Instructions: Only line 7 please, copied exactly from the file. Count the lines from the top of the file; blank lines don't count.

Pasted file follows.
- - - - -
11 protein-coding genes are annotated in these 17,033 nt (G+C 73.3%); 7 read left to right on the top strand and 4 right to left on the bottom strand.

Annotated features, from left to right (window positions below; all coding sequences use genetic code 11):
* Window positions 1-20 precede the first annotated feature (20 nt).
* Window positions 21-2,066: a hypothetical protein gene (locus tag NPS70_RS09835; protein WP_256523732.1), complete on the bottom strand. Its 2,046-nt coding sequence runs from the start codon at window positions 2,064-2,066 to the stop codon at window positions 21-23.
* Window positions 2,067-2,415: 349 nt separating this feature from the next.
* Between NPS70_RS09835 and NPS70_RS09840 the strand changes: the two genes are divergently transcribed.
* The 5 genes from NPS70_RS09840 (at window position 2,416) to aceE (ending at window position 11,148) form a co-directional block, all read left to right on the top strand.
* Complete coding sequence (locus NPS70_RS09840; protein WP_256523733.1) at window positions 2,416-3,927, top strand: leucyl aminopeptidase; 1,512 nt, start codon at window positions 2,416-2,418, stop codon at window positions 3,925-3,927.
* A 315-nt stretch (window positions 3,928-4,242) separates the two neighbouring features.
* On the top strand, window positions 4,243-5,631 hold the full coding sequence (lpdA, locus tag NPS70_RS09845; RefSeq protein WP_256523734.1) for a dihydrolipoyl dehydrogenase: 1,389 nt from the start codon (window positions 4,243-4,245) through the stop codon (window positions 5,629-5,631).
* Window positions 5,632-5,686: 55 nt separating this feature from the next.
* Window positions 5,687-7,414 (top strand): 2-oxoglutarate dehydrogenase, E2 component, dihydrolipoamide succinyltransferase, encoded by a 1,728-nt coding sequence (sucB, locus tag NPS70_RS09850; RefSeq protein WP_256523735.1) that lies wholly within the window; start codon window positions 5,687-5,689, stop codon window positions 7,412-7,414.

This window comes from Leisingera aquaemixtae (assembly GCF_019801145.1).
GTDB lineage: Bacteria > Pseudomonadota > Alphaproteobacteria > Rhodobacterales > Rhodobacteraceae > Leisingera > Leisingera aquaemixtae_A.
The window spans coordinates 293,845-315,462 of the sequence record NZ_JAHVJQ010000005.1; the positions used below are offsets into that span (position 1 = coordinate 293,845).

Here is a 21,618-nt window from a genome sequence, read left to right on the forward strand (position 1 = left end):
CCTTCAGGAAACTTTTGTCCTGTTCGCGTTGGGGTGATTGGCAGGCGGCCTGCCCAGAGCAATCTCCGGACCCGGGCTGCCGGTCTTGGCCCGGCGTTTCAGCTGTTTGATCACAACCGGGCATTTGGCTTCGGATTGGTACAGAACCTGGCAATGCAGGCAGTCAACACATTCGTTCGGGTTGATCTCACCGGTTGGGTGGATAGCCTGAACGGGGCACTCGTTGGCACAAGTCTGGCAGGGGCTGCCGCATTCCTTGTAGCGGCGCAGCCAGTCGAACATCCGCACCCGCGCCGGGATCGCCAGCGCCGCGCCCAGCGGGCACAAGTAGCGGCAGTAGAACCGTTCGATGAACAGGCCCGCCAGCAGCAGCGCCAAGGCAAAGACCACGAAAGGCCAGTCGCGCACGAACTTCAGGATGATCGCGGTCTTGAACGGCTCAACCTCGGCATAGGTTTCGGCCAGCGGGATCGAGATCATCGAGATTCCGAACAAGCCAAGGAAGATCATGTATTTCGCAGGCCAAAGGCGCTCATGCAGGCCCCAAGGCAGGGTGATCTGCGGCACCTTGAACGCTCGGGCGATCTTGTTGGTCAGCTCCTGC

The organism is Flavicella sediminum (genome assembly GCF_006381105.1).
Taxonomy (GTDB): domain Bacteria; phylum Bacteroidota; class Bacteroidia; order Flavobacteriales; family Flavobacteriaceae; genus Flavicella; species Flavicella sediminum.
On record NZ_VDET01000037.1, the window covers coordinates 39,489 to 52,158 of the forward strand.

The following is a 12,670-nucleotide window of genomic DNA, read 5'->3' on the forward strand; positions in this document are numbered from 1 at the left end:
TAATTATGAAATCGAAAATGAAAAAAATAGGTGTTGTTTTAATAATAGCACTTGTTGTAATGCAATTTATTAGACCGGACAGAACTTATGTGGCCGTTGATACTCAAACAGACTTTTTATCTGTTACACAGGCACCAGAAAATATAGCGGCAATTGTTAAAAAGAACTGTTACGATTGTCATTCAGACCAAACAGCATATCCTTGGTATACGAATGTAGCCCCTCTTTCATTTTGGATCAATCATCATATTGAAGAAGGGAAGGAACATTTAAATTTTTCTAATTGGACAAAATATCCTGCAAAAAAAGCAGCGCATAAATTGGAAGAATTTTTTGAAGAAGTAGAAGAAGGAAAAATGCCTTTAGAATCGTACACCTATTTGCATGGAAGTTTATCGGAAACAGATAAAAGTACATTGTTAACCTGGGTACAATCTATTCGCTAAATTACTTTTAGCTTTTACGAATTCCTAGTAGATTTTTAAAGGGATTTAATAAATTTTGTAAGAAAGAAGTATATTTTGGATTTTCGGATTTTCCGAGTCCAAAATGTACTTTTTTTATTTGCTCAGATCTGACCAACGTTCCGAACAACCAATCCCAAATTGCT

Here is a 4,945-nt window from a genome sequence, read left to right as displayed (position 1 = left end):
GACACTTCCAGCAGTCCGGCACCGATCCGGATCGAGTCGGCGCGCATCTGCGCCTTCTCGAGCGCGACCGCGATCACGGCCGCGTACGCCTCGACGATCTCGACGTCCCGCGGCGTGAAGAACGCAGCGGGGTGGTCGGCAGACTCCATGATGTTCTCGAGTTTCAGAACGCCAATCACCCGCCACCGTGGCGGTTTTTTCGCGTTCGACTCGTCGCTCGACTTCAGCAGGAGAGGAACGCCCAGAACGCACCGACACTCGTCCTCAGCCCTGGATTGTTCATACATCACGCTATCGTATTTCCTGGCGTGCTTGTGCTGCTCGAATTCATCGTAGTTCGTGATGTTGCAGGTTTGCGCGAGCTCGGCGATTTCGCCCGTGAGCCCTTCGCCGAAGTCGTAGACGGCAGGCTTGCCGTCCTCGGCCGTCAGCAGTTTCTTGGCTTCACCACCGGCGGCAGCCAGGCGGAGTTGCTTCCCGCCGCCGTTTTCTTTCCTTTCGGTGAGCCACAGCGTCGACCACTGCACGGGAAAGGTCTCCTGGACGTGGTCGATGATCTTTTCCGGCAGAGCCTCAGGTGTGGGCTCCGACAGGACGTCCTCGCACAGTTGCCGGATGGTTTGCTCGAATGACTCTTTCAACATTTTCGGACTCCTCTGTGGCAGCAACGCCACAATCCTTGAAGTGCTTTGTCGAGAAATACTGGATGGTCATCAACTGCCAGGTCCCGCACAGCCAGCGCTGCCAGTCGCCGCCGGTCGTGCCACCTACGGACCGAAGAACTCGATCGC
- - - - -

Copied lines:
* The 5 genes from NPS70_RS09840 (at window position 2,416) to aceE (ending at window position 11,148) form a co-directional block, all read left to right on the top strand.